While comedy is an encounter shared by a comic and an audience, it is unlike a traditional conversation in that comedic performances are dramatically one-sided. Comedians have the unique opportunity to share their thoughts, themselves—uninterrupted.
Sure, not every venue welcomes unequivocal audience silence and absolute attention; bars are noisy, open mics can be unreliable, and spectators (especially after drinking) can get rowdy. But there exists an inherent power in holding a mic with the knowledge that there are people listening to you. Comedians have full jurisdiction over what content they wish to share with the world. Whether comics choose to write material derived from mundane experiences or seek to make social commentary, they have a platform from which to do so; they have a platform from which they can make their voices heard.
Conversely, this choice offers the option to omit. Sometimes, what is left out is more important than what’s shared. Such is the case with Louis C.K.’s recent performance at a widely-revered comedy club in New York City, the Comedy Cellar. Louis C.K., the comedian who admitted to sexual misconduct less than a year ago, performed for the first time since the news of the allegations against him broke.
And during the entirety of his set, he never acknowledged it once.
I judge a comic’s performance by this very metric—content, or in this case, lack thereof. I do not equally consider how many minutes they speak for, how few times they consult their notebook, or even their reputation. The content of a performance supersedes these other factors. C.K. chose to exclude the very behavior that led to his nine-month hiatus, and to both the Comedy Cellar’s management and the audience in attendance, this omission was permissible. C.K. received a standing ovation before he even picked up the mic.
C.K. abused his power, yet only nine months after admitting to doing so, he was able to reaffirm it after showing up to the Comedy Cellar unannounced. The mic was his.
His voice was easily heard and celebrated, despite his promising to “take a long time to listen” in a released apology last November. In an industry brimming with insightful voices, why circle back to one that has caused irrefutable damage?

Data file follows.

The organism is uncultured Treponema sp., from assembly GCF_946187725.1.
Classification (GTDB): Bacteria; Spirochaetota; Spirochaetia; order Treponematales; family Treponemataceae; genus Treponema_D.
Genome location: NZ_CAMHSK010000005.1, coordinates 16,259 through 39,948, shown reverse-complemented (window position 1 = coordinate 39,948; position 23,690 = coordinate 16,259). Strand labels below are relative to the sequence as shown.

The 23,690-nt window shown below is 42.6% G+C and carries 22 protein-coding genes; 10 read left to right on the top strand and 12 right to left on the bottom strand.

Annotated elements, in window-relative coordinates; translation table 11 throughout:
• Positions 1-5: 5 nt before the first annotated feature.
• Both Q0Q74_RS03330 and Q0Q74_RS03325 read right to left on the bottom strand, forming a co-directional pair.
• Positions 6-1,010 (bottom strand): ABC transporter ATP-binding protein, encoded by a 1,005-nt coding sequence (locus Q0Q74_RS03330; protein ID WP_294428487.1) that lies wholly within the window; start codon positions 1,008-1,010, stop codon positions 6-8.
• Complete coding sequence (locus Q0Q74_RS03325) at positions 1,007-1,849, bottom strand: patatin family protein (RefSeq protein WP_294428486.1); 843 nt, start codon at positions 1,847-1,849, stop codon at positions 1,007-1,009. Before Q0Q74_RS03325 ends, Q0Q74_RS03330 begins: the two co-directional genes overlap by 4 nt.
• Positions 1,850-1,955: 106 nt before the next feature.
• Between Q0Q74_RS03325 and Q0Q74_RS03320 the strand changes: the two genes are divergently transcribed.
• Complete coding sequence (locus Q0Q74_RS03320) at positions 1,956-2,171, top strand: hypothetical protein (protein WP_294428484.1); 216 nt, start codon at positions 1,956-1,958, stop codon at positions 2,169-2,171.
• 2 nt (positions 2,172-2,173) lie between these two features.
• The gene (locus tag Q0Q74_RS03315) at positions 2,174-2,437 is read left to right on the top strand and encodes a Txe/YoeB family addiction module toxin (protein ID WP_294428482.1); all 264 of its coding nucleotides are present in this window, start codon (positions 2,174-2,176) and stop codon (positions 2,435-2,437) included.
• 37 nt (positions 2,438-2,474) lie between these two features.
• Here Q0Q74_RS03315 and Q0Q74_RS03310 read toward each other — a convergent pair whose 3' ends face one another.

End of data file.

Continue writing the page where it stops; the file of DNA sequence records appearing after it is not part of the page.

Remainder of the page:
Elevating C.K.’s voice to the same power it yielded before his misconduct broke confirms the pillar of power that privilege dies hard. In his attempt to re-enter his profession, C.K. did not have to atone for his behavior by performing with the rookies and rebuilding a following or reputation. However, the women C.K. wronged paid for his behavior; after speaking out following C.K.’s misconduct, many women were barred from opportunities as a result of their accusations against the famed comedian. Their voices were hushed while his was able to wield complete power for years after each incident.
Audiences deserve more. Comedians deserve more. I want to hear from the voices that have been stifled in a profession that continuously excludes the people that the public needs to hear from most.
While learning to navigate the stand-up comedy world, I have experienced the privilege of commanding a stage. I crush jokes, I bomb others, but after each show, I acknowledge and reflect on what I need to remove from or add to my set for the next time. C.K. might have nodded to his behavior in a superficial apology last November, but he has yet to truly acknowledge and reconcile with his actions. He won’t be getting my laughs.
Annie Walton Doyle